The California Environmental Quality Act (CEQA)(Pub Res C §§21000–21189.3) applies to most public agency decisions to carry out, authorize, or approve projects that could have adverse effects on the environment. Attorneys are frequently called on to work as part of an overall team handling a project undergoing CEQA review. The attorney’s role in such project teams varies widely, but there are some general ways that attorneys can minimize misunderstandings and delays, and help reduce the cost of the CEQA process.
- Set meetings. Establish regular meetings or conference calls so that all principal members of the project team understand the current status of the CEQA process, all critical issues being considered, and the expectations and deadlines for the preparation of the CEQA document and supporting studies. Each meeting should have an agenda so that topics can be covered expeditiously. If particular topics require substantial discussion among a subset of the team, it may be best to handle those in a separate meeting with a report back to the team. Document the results immediately after the meeting, including upcoming deadlines and expectations.
- Agree on the process. At the outset, confirm with all principals on the team the process’ objectives. It’s in the interest of both the lead agency and the project applicant to maintain a process that results in a complete, legally defensible, and informative CEQA document and a public review process that complies with all applicable notice and review requirements.
- Give advance thought to format of CEQA document. Before the CEQA document is drafted, discuss style and formatting issues. Many consultants prefer particular formats and styles, and it’s helpful to discuss in advance whether those will be workable for the rest of the team and whether they’ll be acceptable to the lead agency.
- Consider potential issues and legal challenges. At an early stage in the CEQA process, work with the team to anticipate and evaluate issues that may come up and the risk of legal challenges. Often, studies and strategies initiated early in the process can substantially reduce the likelihood that a litigation challenge on a particular issue will be successful.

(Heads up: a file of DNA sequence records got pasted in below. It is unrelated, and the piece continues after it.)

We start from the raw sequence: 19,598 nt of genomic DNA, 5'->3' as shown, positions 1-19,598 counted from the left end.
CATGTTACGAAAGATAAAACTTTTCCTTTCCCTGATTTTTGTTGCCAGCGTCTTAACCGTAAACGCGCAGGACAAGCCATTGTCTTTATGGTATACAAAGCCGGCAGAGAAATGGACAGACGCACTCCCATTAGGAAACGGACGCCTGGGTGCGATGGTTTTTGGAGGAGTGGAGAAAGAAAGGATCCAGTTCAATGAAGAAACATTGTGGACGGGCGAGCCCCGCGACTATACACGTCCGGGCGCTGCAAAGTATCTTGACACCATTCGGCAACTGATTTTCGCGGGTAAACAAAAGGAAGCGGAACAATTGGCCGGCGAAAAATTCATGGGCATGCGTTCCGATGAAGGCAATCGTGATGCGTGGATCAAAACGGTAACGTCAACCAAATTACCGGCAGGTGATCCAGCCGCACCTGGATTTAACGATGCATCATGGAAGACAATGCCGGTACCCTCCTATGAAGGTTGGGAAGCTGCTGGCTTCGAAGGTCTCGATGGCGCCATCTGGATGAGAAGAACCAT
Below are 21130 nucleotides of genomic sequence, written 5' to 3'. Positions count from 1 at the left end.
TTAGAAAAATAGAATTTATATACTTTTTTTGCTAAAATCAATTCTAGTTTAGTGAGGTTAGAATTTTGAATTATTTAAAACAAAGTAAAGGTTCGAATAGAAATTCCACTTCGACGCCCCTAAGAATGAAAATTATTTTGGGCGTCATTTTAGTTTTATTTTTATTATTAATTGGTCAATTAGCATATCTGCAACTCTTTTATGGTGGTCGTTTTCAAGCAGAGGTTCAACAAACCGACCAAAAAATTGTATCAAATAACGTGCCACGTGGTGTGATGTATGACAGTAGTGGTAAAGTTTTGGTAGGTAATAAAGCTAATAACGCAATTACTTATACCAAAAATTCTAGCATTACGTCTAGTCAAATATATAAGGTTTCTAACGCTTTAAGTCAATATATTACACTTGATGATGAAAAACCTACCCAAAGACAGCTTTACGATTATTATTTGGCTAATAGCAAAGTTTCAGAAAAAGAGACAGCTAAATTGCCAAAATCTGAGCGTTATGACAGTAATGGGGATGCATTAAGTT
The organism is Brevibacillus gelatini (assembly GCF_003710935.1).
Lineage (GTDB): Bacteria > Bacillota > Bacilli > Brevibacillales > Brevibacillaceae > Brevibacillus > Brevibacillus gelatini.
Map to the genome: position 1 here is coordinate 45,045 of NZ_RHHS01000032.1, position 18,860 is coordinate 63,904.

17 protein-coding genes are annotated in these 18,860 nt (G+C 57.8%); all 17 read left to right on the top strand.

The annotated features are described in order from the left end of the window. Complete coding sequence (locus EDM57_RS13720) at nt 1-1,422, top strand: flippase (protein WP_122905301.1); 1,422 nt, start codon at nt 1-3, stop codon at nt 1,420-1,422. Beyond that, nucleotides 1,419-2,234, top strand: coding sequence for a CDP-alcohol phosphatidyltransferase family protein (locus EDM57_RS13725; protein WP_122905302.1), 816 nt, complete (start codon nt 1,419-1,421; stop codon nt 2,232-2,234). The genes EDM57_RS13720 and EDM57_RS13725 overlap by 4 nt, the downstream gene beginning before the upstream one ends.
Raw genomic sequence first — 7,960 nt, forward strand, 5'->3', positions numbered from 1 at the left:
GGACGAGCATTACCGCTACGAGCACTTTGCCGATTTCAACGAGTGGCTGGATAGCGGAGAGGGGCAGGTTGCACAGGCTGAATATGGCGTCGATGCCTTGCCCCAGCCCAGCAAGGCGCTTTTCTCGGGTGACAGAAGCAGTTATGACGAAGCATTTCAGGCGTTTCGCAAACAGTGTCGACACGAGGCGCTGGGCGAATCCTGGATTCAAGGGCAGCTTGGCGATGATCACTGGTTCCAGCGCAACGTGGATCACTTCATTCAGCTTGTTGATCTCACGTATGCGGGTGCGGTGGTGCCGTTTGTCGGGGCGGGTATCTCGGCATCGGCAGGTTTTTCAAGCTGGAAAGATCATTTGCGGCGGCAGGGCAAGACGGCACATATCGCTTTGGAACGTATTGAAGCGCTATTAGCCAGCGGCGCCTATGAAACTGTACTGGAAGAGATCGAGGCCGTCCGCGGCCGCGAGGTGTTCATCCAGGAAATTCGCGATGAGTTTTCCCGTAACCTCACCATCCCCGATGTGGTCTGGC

- Request documentation of analysis. Ask all consultants preparing technical reports and sections of the CEQA document to “show their work,” i.e., to document and describe in their analyses the basis for the conclusions they reach. Their work is the substantial evidence that supports the Environmental Impact Report (EIR) and the administrative record and makes these documents understandable to a reviewing court.
- Provide clear explanations. Explain the basis for legal comments on draft documents or other work product of consultants and other team members. Make comments as constructive as possible; instead of conclusory comments that some analysis is inadequate or legally flawed, explain the risk presented by the particular approach and offer a constructive suggestion for modifying or correcting the document or analysis.
- Give examples from other projects. Provide examples of how a particular issue has been handled in a similar context. The CEQA process entails many judgment calls in which more than one approach may be appropriate. Try to recognize such judgment calls and assist the team in evaluating the pros and cons of different approaches.
- Warn about project changes during the process. Advise the project team early on about the risk and impact of changes to the proposed project during the CEQA process. Changes that arise during the CEQA review can often increase the time and cost of the CEQA process. If changes can be anticipated at the beginning of the process, the resulting delay and additional cost can often be reduced.
- Evaluate the schedule. Evaluate the project schedule early on to be sure it includes sufficient time to complete the CEQA process. For example, project schedules often include only a short amount of time to prepare responses to comments on an EIR or to consider comments on a negative declaration. But this is one of the most important parts of the CEQA process, because the attorney on the project team, in responding to those comments or considering them, can further check the CEQA document to be sure that the issues likely to be raised in any legal challenge have been fully considered and disclosed.
- Consider piecemeal review. Project proponents often seek ways to reduce the time necessary to complete the CEQA review without sacrificing the depth or breadth of the analysis. In detailed or complex projects, or projects on a tight schedule, consider suggesting that sections of the administrative draft EIR or mitigated negative declaration be provided for review as soon as they’re ready, instead of waiting for the consultants to complete the entire draft document before beginning review.
Learn more about the attorney’s role in the CEQA process in chapter 2 of CEB’s Practice Under the California Environmental Quality Act, the definitive guide on CEQA that is most often cited by the California Supreme Court. Also check out CEB’s program Hot Topics in California Environmental Quality Act Practice, available On Demand.
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